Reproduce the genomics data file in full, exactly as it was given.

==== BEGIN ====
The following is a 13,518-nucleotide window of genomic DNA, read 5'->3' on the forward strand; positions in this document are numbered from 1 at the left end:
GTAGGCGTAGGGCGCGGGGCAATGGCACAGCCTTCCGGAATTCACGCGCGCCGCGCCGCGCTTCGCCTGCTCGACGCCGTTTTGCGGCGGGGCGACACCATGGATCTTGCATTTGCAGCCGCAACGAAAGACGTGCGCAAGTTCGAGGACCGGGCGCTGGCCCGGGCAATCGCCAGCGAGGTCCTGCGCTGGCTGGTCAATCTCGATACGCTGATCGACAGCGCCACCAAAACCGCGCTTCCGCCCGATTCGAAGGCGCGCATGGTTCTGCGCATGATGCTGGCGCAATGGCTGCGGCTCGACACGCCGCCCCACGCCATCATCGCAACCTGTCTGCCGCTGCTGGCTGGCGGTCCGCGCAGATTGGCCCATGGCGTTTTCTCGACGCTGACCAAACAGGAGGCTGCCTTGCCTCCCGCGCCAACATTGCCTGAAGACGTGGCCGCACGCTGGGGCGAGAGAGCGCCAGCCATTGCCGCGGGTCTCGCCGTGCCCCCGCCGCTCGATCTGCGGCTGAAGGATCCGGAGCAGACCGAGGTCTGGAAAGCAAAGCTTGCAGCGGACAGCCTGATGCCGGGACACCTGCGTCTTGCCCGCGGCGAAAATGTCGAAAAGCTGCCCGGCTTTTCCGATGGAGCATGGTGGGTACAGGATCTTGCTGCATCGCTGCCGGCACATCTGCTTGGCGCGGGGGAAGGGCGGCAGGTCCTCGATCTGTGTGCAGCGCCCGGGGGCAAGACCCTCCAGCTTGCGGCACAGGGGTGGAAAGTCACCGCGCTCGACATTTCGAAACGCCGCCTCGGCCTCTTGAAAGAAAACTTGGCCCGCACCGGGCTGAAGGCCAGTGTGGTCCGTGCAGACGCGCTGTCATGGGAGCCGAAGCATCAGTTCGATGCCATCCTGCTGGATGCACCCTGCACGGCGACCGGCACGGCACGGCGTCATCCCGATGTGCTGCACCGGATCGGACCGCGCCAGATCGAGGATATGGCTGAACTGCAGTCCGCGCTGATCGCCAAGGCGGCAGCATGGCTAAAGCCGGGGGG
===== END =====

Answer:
The following is a 13,518-nucleotide window of genomic DNA, read 5'->3' on the forward strand; positions in this document are numbered from 1 at the left end:
GTAGGCGTAGGGCGCGGGGCAATGGCACAGCCTTCCGGAATTCACGCGCGCCGCGCCGCGCTTCGCCTGCTCGACGCCGTTTTGCGGCGGGGCGACACCATGGATCTTGCATTTGCAGCCGCAACGAAAGACGTGCGCAAGTTCGAGGACCGGGCGCTGGCCCGGGCAATCGCCAGCGAGGTCCTGCGCTGGCTGGTCAATCTCGATACGCTGATCGACAGCGCCACCAAAACCGCGCTTCCGCCCGATTCGAAGGCGCGCATGGTTCTGCGCATGATGCTGGCGCAATGGCTGCGGCTCGACACGCCGCCCCACGCCATCATCGCAACCTGTCTGCCGCTGCTGGCTGGCGGTCCGCGCAGATTGGCCCATGGCGTTTTCTCGACGCTGACCAAACAGGAGGCTGCCTTGCCTCCCGCGCCAACATTGCCTGAAGACGTGGCCGCACGCTGGGGCGAGAGAGCGCCAGCCATTGCCGCGGGTCTCGCCGTGCCCCCGCCGCTCGATCTGCGGCTGAAGGATCCGGAGCAGACCGAGGTCTGGAAAGCAAAGCTTGCAGCGGACAGCCTGATGCCGGGACACCTGCGTCTTGCCCGCGGCGAAAATGTCGAAAAGCTGCCCGGCTTTTCCGATGGAGCATGGTGGGTACAGGATCTTGCTGCATCGCTGCCGGCACATCTGCTTGGCGCGGGGGAAGGGCGGCAGGTCCTCGATCTGTGTGCAGCGCCCGGGGGCAAGACCCTCCAGCTTGCGGCACAGGGGTGGAAAGTCACCGCGCTCGACATTTCGAAACGCCGCCTCGGCCTCTTGAAAGAAAACTTGGCCCGCACCGGGCTGAAGGCCAGTGTGGTCCGTGCAGACGCGCTGTCATGGGAGCCGAAGCATCAGTTCGATGCCATCCTGCTGGATGCACCCTGCACGGCGACCGGCACGGCACGGCGTCATCCCGATGTGCTGCACCGGATCGGACCGCGCCAGATCGAGGATATGGCTGAACTGCAGTCCGCGCTGATCGCCAAGGCGGCAGCATGGCTAAAGCCGGGGGG